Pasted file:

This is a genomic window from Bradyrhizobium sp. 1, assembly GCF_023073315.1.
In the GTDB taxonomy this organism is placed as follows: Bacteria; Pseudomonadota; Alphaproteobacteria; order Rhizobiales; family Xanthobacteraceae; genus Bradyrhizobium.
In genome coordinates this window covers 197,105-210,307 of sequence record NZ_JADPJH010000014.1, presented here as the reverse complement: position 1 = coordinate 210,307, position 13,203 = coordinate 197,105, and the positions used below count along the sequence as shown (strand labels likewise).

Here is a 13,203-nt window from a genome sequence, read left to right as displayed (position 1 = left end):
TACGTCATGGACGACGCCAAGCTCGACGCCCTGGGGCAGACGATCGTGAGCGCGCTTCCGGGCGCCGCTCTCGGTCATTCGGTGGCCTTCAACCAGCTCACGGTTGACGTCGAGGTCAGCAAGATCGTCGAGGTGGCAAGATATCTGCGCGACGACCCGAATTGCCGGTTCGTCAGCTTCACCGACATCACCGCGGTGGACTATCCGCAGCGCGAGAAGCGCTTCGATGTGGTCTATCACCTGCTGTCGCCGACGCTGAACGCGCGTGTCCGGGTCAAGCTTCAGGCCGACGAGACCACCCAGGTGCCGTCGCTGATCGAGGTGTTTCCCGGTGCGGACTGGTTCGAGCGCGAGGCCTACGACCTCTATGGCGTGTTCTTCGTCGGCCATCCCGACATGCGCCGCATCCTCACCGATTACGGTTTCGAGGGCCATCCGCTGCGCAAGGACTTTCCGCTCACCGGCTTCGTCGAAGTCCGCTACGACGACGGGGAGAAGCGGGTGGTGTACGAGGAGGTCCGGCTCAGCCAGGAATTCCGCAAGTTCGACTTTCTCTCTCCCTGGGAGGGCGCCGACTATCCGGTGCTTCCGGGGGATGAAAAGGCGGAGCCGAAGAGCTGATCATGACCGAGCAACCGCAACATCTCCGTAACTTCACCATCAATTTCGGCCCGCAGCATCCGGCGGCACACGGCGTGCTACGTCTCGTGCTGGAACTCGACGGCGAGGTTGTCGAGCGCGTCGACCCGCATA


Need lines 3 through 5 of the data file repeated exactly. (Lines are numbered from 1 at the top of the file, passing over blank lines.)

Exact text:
In genome coordinates this window covers 197,105-210,307 of sequence record NZ_JADPJH010000014.1, presented here as the reverse complement: position 1 = coordinate 210,307, position 13,203 = coordinate 197,105, and the positions used below count along the sequence as shown (strand labels likewise).

Here is a 13,203-nt window from a genome sequence, read left to right as displayed (position 1 = left end):
TACGTCATGGACGACGCCAAGCTCGACGCCCTGGGGCAGACGATCGTGAGCGCGCTTCCGGGCGCCGCTCTCGGTCATTCGGTGGCCTTCAACCAGCTCACGGTTGACGTCGAGGTCAGCAAGATCGTCGAGGTGGCAAGATATCTGCGCGACGACCCGAATTGCCGGTTCGTCAGCTTCACCGACATCACCGCGGTGGACTATCCGCAGCGCGAGAAGCGCTTCGATGTGGTCTATCACCTGCTGTCGCCGACGCTGAACGCGCGTGTCCGGGTCAAGCTTCAGGCCGACGAGACCACCCAGGTGCCGTCGCTGATCGAGGTGTTTCCCGGTGCGGACTGGTTCGAGCGCGAGGCCTACGACCTCTATGGCGTGTTCTTCGTCGGCCATCCCGACATGCGCCGCATCCTCACCGATTACGGTTTCGAGGGCCATCCGCTGCGCAAGGACTTTCCGCTCACCGGCTTCGTCGAAGTCCGCTACGACGACGGGGAGAAGCGGGTGGTGTACGAGGAGGTCCGGCTCAGCCAGGAATTCCGCAAGTTCGACTTTCTCTCTCCCTGGGAGGGCGCCGACTATCCGGTGCTTCCGGGGGATGAAAAGGCGGAGCCGAAGAGCTGATCATGACCGAGCAACCGCAACATCTCCGTAACTTCACCATCAATTTCGGCCCGCAGCATCCGGCGGCACACGGCGTGCTACGTCTCGTGCTGGAACTCGACGGCGAGGTTGTCGAGCGCGTCGACCCGCATA